Communication is a vital part of your relationship with your baby, right from day one. You will enjoy a unique vibe with him, like feeling his fingers to seeing him smile at you.
Some of the first reactions from your baby will begin during the third month. This is the time you can use sign language to interact with the little one. Signs are a crucial technique to build rapport with your child, when he is in the toddler phase and is mastering various motor, auditory, visual and speech skills.
What is Baby Sign Language?
Baby sign language is a pre-verbal communication with your little one. Babies will understand better with visual clues even before they start talking. Babies will begin telling you what they need, what they think and how they feel, after they around seven months.
Signing is a mode for them to express their wants before they can properly speak. It gives them a unique structure on which they can build their spoken language later.
Leading experts endorse the benefits of sign language. It stimulates the development of the brain and enhances the building of your baby’s brain circuitry.
University of Stirling senior lecturer Dr. Gwyneth Doherty-Sneddon says: “Being able to communicate is a fundamentally important part of human development. Baby signing builds upon the natural use of gesture and other nonverbal signals by preverbal infants, greatly enhancing their communication repertoire. Without spoken or sign language, children’s communication is pretty much restricted to the immediate here and now, for example being able to point at what they want. Once they can speak or sign they are able to tell us about their past experiences, future desires, thoughts and feelings.”
When Can You Start Teaching Your Baby Sign Language?
The best time you can choose is when you observe your baby having a desire to communicate. They learn to sign before they can talk, so you should get a start early.
Some babies start learning simple signs when they are at six months. But they may not get the control over hand to sign back until they reach eight to nine months. You can begin to teach signs to your baby when you think he is ready, even if he cannot sign you back.
Communication becomes easier once your baby can sign his needs. You should also talk while you sign so that he can relate those words to signs.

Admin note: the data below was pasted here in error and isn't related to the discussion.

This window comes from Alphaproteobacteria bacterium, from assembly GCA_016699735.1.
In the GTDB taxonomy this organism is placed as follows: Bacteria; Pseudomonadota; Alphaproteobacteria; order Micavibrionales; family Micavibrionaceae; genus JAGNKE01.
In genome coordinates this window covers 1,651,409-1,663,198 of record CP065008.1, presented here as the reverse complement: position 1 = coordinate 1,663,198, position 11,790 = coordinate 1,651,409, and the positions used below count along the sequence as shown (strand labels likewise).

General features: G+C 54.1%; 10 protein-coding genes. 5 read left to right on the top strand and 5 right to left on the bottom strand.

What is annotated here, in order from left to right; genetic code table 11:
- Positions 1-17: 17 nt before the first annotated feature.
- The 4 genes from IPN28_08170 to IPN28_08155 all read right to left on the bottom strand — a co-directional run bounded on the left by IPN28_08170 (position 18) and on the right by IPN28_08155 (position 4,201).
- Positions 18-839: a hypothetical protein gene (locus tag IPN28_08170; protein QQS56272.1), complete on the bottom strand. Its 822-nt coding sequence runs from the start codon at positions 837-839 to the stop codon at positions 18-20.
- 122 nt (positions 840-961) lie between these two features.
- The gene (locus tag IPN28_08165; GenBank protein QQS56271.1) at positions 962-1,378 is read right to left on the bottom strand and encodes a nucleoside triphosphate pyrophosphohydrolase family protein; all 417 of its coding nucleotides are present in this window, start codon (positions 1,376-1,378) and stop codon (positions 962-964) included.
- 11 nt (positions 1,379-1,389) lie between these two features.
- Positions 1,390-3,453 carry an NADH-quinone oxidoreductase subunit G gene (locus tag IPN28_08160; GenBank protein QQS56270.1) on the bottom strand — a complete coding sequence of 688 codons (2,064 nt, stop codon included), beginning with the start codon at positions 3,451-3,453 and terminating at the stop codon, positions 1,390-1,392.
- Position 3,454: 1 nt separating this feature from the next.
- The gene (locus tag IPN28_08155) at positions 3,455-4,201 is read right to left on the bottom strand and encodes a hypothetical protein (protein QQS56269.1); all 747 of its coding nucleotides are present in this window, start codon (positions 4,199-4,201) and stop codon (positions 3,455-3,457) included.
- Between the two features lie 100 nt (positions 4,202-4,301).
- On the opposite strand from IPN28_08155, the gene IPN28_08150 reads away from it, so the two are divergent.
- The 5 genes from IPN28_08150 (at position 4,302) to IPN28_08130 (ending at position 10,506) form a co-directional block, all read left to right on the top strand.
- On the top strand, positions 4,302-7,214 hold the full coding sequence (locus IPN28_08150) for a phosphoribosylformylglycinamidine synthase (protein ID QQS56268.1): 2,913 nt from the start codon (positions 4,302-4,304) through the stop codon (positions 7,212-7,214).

How Does Baby Signing Work?
- We use gestures as a part of our communication while we talk. Babies are smart enough to pick these gestures up, and they use them to communicate. How often we see a baby waving bye or raising her arms asking her mother to carry him! Here, he has learned to sign.
- Your baby’s ability to understand the language and make gestures develops better than his ability to speak. So, he uses signs to help you understand what he wants even before he can talk.
- The idea was taken further to teach babies a vocabulary of signs by Dr. Joseph Garcia, a child development expert. He noticed that the babies who can hear, but their parents are deaf can imitate their parents’ gestures to communicate with them. He also observed that these babies are less demanding than others because they can express their needs and thoughts better.
- This made Dr Garcia develop a sign language.
- Though baby signs do not promise to cut off tantrums or tears, babies of six months are taught signing language successfully, and there are many organizations in the US and other countries which run baby sign language classes.
Teaching Baby Sign Language:
When you begin sign language with your babies, you need to repeat the signs several times. Once she learns these first few signs, you can teach more. You may start with signs, which you use frequently and evoke interest to your little one.
A. Basic Family Signs:
Signs that refer to important people in baby’s life are the favorites. Not only will your little one love using the signs but also the adults love to teach those signs.
Mom is gestured by tapping the thumb on your chin. According to ASL (American Sign Language), male signs are above the nose and female signs below.
‘Mother’ is the first subject for your child.
- To teach your baby the sign language of ‘mommy’, extend and spread your fingers apart.
- Bring your palm closer to your face and tap your thumb on your chin.
- Say “It’s mommy” while doing so.
- Every time your baby yells for you, you can repeat the sign.
- Slowly, your little one will get accustomed to this sign.
Dad is gestured by tapping thumb on your forehead. Mom and dad signs are similar.
Papa has the second most important position in your baby’s associations.
- To sign ‘daddy’, spread out the fingers of your palm just like before.
- Now, tap your hand on your forehead with your thumb.
Grandmother sign is similar to mom.
- Tap your thumb over the chin.
- Now, you should make a double motion away from the face.
Grandfather sign is similar to dad.
- Tap thumb on the forehead.
- Now, you should make a double motion.
If you have pets at your home, your baby will quickly form visual associations. They will create a great interest in your babies.
To call a dog, you have to sign by tapping your hand on the thigh.
- To sign cat, using both hands pinch your thumb and index finger by the side of each cheek.
- Now, keep all the remaining fingers straight.
B. Food Signs:
Teaching some signs associated with foods is also important so that babies can signal whenever they are hungry. It helps them ask for food in a constructive way rather than creating a fuss.